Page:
EEyesight problems developed prior to the age of 7 are likely to result in poor

vision long term. Early detection of problems can help reduce the risk of

issues faced such as amblyopia (lazy eye)

Detecting potential eyesight problems in under 7s is crucial to prevent long term damage.

Known as the ‘plastic period’, the first 7 years of a child’s life are formative when it comes to eye development. If a child has not had poor eyesight corrected in these early years, the brain loses the ability to recognise clear vision, meaning that they are more likely to suffer with poor eyesight throughout their lives, despite glasses correction.

Senior Optometrist, from ICON Opticians, Ruth Evans says, “Children under 7 rarely complain about their eyesight. Young children find it difficult to detect and communicate what normal looks like – after all, if they’ve lived with blurry vision their whole lives, they’re unlikely to be able to identify a problem”.

Of course, this makes it extremely difficult for parents – if your child isn’t complaining about their eyesight, how will you know whether they’re struggling with it or not? Here, Ruth offers parents top 5 signs on how to detect eye problems in children. 

How to detect the signs in children

Thankfully, there are some universal signs to look out for at home (or to ask their school teacher about) which may indicate that your child’s eyesight is under-developing:

  1. Excessive blinking and squinting – if you notice your child is blinking a lot or frowning whenever they’re studying something closely, this may be a sign of blurred vision.Peering closely at books and screens – easily one of the most detectable signs of long and short-sightedness is sitting too close to screens or holding books very close to their face. If you observe these behaviours we suggest making an eye test appointment for your child to for a thorough vision and eye health assessment.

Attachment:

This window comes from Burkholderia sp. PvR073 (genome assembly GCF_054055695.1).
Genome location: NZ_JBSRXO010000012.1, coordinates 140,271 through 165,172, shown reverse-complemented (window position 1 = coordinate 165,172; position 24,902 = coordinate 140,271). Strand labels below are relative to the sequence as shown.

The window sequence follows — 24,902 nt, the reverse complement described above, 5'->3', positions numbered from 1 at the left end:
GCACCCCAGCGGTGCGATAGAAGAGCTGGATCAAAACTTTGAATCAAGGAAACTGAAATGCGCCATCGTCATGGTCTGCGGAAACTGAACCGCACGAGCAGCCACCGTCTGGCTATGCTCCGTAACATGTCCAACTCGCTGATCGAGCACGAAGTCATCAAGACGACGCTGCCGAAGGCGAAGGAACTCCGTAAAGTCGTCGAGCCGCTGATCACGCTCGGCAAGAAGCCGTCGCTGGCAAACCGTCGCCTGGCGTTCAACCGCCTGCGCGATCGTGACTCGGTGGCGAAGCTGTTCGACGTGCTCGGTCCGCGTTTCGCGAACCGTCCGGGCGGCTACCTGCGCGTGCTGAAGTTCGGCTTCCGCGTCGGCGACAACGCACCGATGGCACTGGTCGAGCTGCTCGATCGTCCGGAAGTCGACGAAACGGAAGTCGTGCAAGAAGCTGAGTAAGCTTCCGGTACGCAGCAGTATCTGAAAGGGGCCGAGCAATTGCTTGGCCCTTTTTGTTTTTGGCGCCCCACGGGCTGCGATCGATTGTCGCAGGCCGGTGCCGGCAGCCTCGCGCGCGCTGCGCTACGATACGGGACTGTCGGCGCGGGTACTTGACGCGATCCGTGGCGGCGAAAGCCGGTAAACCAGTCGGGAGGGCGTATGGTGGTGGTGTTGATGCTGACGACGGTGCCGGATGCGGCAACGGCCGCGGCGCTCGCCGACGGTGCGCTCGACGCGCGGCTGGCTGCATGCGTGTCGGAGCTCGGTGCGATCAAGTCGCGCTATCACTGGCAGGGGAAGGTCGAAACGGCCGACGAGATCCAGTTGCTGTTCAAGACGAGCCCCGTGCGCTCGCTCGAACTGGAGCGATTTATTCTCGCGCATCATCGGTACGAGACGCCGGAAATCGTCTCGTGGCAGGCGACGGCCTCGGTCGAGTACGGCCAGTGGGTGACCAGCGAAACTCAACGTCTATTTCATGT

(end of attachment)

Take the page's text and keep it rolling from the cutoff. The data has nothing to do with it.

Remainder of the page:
• Head turn/tilt and eye turn– If you notice that your child regularly adopts an unusual head posture, such as a tilt or turn, this could indicate a dominance or weakness in one or both eyes. In some cases an unusual head posture can be a compensatory behaviour to reduce symptoms of double vision. Equally, if you notice that either or both or your child’s eyes excessively point ‘in OR out’ and do not look straight and aligned, this can be a sign of a squint/strabismus or lazy eye. Importantly, misalignment of the eyes may be irregular and intermittent, so even if you only notice this abnormality occasionally, it is still extremely important to bring your child in for a full optometrists assessment. Top tip: if you have any current or od photographs of your child where their eyes do not appear straight, bring them in to the eye examination.  
  • Clumsiness – Does your child regularly fall over or bump into things? This could be an issue with depth-perception – one of the most common symptoms of having underdeveloped vision in one eye.
  • A reluctance to read – if a child is struggling to focus on small objects, they may be reluctant to read. Rather than this being a sign of an inability to recognise letters and words and understand them, it could be that they are simply unable to see them correctly.
  • Regular headaches – if a child regularly complains that their head is hurting, this could be due to the fact that they are unconsciously straining their eyes on a regular basis.

Whatever symptoms your child is presenting, ICON’s highly trained opticians can accurately detect any potential problems and ensure the best plan of action to take.